Blog Post by Catherine McManus
In New York City, there's no shortage of amazing new restaurants to try, but with a 3-year-old in tow, your options for dining out become narrowed based a set of criteria that goes something like this:
• Availability of plastic cups with lids and crazy straws
• Abundance of free crayons and table games
• Noise level that's just loud enough to cover your toddler's high-pitched wails when her older brother steals the last French fry off her plate
Sound familiar? Regardless of where you live, if you're not willing to give up an occasional meal out just because you're bringing along the little ones, try these tried-and-true secrets from our Moms Talking Money bloggers:
Check out the menu online before you go. A kids' menu may be a tell-tale sign that a restaurant is trying to be family-friendly, but look a little closer to make sure that there's really something for everyone. Does the children's menu offer anything that's healthy? If there aren't any options specifically for kids, are there appetizers that could double as their entrée? Meagan Francis from TheHappiestHome.com gets creative by "sharing meals, sides, appetizers (which can often function as a meal) and desserts. Dinner out doesn't always have to mean a gorge-fest." But she always makes sure to tip the server very well so they aren't penalized by her frugality.
Choose your time carefully. If you usually eat dinner at 6:30 p.m. at home, go to the restaurant at 6 p.m. to make sure that there's food on the table when your kids are used to having mealtime. Kate Hanley from MsMindBody.com is also a fan of being an early bird: "Whatever restaurant we go to, we go at 5:30, when we tend to be there with other families and seniors, who most of the time appreciate the jolt of energy kids bring."
Prepare your kids in advance. Young children have surprisingly good memories, so if they had an ice cream sundae the last time you ate out, they will start asking for one the minute you step foot in the restaurant the next time around. If you're not planning on ordering dessert, tell them in advance -- or use it as incentive to get them to behave. "Promise kids dessert at home -- this makes for a smaller tab AND gets you out of the restaurant even faster!" suggests Meagan Francis.
Don't waste time. You've already checked out the menu online, so know what you are going to order when you arrive. But when the server comes around to greet you and take your drink order, ask if you can place your meal order at the same time. "This step can save 10 to 15 minutes of waiting time... which means less time for the kids to get squirmy!" recommends Gigi Ross of KludgyMom.com.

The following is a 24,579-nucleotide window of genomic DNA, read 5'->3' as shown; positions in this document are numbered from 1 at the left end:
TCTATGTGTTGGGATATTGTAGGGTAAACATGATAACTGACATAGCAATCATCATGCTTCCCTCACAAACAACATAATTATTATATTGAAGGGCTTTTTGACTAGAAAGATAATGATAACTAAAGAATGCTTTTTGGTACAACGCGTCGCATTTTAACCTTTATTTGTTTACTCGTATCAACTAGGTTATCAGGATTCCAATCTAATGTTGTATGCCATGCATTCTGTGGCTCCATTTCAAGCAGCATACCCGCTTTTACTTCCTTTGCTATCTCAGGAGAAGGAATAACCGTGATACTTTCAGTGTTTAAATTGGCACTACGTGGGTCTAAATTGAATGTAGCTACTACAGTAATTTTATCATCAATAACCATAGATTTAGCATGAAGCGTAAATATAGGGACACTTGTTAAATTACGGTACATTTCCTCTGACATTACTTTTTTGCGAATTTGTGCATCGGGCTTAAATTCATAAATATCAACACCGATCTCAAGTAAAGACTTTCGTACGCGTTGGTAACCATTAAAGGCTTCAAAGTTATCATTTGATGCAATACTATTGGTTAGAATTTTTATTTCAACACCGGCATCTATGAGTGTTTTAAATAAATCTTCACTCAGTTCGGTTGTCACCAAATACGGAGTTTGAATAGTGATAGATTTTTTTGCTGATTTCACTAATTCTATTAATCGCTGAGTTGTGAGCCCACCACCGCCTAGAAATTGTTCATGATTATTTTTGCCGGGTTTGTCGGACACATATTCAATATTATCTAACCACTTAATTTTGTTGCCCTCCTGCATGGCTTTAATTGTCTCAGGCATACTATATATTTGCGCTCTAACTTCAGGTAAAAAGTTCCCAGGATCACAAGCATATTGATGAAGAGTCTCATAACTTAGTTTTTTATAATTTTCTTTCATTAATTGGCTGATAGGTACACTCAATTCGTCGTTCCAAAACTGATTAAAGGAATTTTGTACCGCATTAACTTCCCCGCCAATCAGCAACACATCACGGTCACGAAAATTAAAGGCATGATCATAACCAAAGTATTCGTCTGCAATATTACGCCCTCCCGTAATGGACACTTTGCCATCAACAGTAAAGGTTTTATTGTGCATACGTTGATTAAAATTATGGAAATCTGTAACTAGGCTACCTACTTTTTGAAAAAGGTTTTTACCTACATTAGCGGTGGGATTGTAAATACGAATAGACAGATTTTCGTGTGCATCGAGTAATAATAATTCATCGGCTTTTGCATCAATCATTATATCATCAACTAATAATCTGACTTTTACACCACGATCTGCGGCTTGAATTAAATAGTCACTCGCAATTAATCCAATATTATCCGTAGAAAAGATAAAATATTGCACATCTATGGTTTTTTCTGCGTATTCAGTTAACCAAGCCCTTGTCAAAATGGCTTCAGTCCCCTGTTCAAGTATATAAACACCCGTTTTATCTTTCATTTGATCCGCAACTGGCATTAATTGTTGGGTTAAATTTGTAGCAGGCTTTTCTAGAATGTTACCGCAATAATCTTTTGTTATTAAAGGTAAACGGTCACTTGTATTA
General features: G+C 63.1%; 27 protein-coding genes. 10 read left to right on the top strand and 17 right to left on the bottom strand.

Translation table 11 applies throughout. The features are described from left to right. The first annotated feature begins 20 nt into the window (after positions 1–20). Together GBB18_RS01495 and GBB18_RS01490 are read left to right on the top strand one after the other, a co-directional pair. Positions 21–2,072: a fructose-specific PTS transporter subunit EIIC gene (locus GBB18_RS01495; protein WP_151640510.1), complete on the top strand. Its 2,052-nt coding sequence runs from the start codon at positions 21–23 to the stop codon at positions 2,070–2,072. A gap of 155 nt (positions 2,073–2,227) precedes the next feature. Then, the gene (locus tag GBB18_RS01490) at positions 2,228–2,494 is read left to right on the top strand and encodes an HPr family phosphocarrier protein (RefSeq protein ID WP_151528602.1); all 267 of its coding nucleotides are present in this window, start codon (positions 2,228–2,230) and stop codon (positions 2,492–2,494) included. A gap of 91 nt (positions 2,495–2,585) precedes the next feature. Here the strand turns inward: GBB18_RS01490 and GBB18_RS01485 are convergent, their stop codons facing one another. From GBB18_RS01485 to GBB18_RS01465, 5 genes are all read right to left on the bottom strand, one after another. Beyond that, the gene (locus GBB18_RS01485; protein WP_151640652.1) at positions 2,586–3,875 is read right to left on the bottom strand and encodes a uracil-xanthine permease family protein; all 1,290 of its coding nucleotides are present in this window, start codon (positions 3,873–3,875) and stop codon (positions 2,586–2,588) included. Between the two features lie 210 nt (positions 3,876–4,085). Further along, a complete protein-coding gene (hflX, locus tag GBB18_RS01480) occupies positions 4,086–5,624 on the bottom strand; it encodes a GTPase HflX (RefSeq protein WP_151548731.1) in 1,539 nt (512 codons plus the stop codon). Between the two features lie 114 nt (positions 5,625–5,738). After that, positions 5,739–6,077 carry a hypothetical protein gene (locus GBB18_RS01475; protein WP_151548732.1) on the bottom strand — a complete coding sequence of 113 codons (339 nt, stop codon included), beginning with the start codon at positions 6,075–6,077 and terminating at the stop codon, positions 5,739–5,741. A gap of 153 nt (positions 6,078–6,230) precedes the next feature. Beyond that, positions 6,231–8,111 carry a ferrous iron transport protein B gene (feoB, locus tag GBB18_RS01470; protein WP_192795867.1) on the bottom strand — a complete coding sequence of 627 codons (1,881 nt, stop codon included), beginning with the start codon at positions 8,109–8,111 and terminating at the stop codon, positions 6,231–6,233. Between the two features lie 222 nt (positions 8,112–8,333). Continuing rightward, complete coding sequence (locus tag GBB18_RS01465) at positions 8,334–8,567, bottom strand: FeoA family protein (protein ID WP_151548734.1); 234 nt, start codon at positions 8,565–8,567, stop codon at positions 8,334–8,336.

Bring PLENTY of diversions. Most kid-friendly restaurants offer coloring pages and crayons, but don't take your chances -- your bag should be armed with enough little games and toys to keep them busy before and after dinner so they're not climbing the walls before you've taken your first bite. Kate Hanley recommends filling a small makeup bag with crayons and giving it a permanent home in your purse; and for babies, Kristina Sauerwein from Babycenter.com recommends this brilliant (and free) strategy: "When my husband and I went out to eat we'd put our squirmy toddler in one of those restaurant high chairs and turn our kids away from my husband and I and our table. We were old hat. Instead, we faced our kid toward other diners at the restaurant. This was wonderful at keeping our kids' short attention spans. It was like the restaurant was a fascinating movie for them."
Look for ways to save. Meagan Francis has a keen eye for deals -- both big chains and local spots offer them: "At one of our favorite locally-owned restaurants, for example, you can get a family-sized salad or pitcher of soda for $1 if you order a large pizza. That shaves quite a bit off our bill." Kelly Whalen of The Centsible Life suggests looking for places that offer free kids meals on certain days of the week -- "or use coupons or Restaurant.com gift certificates to stretch your budget." And make the dollars that you spend work harder for you. If you're using a credit card to pay the bill, consider a card that will earn you points on your purchases for dining at restaurants.
Don't forget manners. Regardless of where you are or what you're eating, when kids behave, it makes the experience more pleasant for everyone -- including your fellow diners. Niri of MommyNiri.com suggests instilling good table manners as early as 3 or 4 years old, asking kids to order for themselves, "to make it an experience for making eye-contact, speaking clearly and with manners as they make their request." She adds, "if bad behavior happens, we issue a warning to leave. If it happens again, we ask for our meal 'to-go' so as to send home clearly the message that eating in a community of restaurant guests is a privilege and we need to be respectful for shared spaces."
What's your secret to dining out with your kids without breaking the budget?
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